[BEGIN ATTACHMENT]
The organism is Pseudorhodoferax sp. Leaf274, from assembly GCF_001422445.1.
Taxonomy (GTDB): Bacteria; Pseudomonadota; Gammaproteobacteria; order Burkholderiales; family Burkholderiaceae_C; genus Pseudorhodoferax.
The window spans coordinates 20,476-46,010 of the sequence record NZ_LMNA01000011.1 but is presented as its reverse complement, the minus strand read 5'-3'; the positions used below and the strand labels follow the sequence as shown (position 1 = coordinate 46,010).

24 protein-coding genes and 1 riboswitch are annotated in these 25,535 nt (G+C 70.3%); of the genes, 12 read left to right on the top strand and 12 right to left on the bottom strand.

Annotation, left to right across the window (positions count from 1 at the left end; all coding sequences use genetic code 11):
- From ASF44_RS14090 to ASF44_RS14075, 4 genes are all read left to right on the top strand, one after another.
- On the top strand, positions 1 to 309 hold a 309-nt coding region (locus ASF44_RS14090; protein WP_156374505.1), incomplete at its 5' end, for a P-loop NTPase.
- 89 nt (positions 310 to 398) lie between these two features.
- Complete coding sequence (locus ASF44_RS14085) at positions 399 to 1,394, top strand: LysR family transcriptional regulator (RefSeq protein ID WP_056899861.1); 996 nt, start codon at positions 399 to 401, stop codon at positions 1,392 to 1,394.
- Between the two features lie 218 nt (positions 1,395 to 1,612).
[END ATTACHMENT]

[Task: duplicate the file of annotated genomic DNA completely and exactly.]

The organism is Pseudorhodoferax sp. Leaf274, from assembly GCF_001422445.1.
Taxonomy (GTDB): Bacteria; Pseudomonadota; Gammaproteobacteria; order Burkholderiales; family Burkholderiaceae_C; genus Pseudorhodoferax.
The window spans coordinates 20,476-46,010 of the sequence record NZ_LMNA01000011.1 but is presented as its reverse complement, the minus strand read 5'-3'; the positions used below and the strand labels follow the sequence as shown (position 1 = coordinate 46,010).

24 protein-coding genes and 1 riboswitch are annotated in these 25,535 nt (G+C 70.3%); of the genes, 12 read left to right on the top strand and 12 right to left on the bottom strand.

Annotation, left to right across the window (positions count from 1 at the left end; all coding sequences use genetic code 11):
- From ASF44_RS14090 to ASF44_RS14075, 4 genes are all read left to right on the top strand, one after another.
- On the top strand, positions 1 to 309 hold a 309-nt coding region (locus ASF44_RS14090; protein WP_156374505.1), incomplete at its 5' end, for a P-loop NTPase.
- 89 nt (positions 310 to 398) lie between these two features.
- Complete coding sequence (locus ASF44_RS14085) at positions 399 to 1,394, top strand: LysR family transcriptional regulator (RefSeq protein ID WP_056899861.1); 996 nt, start codon at positions 399 to 401, stop codon at positions 1,392 to 1,394.
- Between the two features lie 218 nt (positions 1,395 to 1,612).